OECD Home › Economy › Publications & Documents
Publications & Documents
The key tables include gross domestic product (GDP), government and private spending, inflation rates, interest rates, unemployment rates and leading indicators.
Updated continuously. Includes Purchasing power parities (PPPs) for GDP and for actual individual consumption and exchange rates (national currency per USD) from 1970 to latest available.
This paper describes the sources and methods used to construct the trade matrices of the OECD trade system.
“Simply stabilizing debt relative to GDP in most countries will require a historical consolidation effort of anywhere from 6 to 9% of GDP (...) But in fact, even more is needed to bring debt back to sustainable levels.” said OECD Secretary-General Angel Gurría.
Indonesia has made considerable progress over the years in improving the social conditions of its population, especially among disadvantaged groups, not least by raising government spending and strengthening social protection programmes.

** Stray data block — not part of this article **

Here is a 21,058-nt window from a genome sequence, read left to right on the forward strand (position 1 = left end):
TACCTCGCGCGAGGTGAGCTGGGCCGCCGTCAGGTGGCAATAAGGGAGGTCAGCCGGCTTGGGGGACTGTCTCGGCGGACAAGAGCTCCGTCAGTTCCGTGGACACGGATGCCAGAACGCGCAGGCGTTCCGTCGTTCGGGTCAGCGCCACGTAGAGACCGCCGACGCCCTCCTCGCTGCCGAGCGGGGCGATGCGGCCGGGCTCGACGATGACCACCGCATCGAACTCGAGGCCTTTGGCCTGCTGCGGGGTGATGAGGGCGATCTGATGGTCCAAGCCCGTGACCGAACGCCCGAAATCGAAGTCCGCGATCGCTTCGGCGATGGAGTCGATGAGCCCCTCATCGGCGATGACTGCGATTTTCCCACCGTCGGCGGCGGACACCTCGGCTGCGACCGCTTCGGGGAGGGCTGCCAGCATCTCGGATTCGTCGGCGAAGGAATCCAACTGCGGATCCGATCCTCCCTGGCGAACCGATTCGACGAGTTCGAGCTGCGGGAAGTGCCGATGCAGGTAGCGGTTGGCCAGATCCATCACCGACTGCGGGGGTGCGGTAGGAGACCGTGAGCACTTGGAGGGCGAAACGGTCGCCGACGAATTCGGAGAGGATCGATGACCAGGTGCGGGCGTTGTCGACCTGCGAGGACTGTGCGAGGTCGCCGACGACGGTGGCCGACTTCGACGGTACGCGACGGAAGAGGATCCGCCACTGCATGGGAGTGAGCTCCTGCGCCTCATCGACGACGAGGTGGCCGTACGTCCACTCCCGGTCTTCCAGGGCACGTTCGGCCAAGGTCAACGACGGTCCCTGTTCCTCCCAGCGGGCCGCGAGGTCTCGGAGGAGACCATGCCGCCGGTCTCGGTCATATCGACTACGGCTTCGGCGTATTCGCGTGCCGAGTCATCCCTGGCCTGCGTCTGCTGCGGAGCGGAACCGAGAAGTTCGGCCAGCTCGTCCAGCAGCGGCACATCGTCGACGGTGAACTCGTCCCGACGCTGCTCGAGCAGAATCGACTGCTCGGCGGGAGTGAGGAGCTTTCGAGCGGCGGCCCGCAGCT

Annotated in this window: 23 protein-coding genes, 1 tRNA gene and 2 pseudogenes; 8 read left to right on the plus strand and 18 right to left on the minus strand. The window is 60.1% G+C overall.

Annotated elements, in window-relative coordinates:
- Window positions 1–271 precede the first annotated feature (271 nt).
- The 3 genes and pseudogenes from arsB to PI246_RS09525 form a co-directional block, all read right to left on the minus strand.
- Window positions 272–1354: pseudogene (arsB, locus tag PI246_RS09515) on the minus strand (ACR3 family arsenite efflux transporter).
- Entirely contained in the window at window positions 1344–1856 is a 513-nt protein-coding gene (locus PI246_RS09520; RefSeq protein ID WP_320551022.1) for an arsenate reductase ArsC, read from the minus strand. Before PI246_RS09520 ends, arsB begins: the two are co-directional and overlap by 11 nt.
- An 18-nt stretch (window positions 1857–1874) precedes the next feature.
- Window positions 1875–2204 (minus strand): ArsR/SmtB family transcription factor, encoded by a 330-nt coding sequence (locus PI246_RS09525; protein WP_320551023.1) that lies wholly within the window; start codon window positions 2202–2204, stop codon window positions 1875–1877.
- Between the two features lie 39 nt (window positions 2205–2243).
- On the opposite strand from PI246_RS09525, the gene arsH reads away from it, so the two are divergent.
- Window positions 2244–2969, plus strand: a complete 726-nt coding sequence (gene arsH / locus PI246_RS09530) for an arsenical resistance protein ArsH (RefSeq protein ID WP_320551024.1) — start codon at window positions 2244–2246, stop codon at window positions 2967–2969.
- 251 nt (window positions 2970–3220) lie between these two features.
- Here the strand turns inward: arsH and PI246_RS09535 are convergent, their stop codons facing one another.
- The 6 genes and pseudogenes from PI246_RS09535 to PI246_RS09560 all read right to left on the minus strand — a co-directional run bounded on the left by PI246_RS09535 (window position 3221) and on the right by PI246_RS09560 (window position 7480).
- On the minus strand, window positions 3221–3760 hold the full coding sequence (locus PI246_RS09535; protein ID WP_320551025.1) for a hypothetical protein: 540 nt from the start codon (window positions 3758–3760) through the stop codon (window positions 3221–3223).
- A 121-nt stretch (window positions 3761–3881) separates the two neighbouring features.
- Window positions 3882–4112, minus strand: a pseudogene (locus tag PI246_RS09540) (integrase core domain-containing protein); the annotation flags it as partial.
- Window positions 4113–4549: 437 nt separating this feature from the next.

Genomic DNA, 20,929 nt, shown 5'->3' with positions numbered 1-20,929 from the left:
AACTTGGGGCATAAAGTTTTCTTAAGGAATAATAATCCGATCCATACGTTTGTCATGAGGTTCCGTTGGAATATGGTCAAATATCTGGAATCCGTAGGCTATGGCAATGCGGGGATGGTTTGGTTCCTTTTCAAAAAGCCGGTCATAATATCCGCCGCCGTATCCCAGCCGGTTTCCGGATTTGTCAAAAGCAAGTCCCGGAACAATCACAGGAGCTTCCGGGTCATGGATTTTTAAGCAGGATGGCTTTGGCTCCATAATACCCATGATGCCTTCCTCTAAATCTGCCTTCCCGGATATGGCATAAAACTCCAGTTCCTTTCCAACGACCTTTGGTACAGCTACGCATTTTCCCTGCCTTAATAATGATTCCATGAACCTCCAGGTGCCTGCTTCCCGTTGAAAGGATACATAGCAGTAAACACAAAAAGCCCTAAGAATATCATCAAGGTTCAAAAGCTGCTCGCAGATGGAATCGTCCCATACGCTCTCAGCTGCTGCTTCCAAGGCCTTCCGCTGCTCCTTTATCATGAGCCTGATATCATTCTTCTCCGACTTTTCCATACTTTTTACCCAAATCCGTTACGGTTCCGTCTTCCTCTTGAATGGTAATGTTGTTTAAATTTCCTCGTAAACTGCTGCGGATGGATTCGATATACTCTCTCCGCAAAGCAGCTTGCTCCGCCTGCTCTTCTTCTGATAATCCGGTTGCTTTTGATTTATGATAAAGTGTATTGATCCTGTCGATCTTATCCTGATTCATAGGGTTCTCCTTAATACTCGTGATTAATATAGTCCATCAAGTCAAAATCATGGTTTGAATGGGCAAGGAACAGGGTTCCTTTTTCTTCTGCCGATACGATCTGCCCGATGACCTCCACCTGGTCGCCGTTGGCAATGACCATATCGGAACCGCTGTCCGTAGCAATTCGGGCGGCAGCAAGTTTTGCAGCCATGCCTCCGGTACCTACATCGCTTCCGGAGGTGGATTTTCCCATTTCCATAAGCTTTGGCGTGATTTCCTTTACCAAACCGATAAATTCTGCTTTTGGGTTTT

The oil price hike in 2007-08 underlined the vulnerability of Indonesia’s energy subsidy policy to oil price volatility. In addition to entailing significant economic and environmental costs, energy subsidies put pressure on the public budget and benefit mostly rich households.
Despite major progress over the last decade, more reforms are needed to meet Indonesia’s medium-term objectives for growth and poverty reduction. The Survey reviews the main challenges in the areas of energy subsidies, infrastructure, labour markets, education, health care and social protection.
Indonesia’s infrastructure is in poor shape, having suffered from protracted under-investment since the Asian financial crisis of the late 1990s, and constraints growth potential.
- Economic Survey of Indonesia 2010
The United States faces challenging budgetary prospects, as do most other OECD countries. The federal budget deficit widened considerably during the recession, reaching about 10% of GDP in both 2009 and 2010, reflecting the operation of automatic stabilizers and the policy response to the crisis
The consensus view of scientists is that the build-up of greenhouse gases (GHG) in the atmosphere is causing global warming. To reduce the probability of severe climate change impacts and costs occurring, global GHG emissions need to be reduced substantially over coming decades.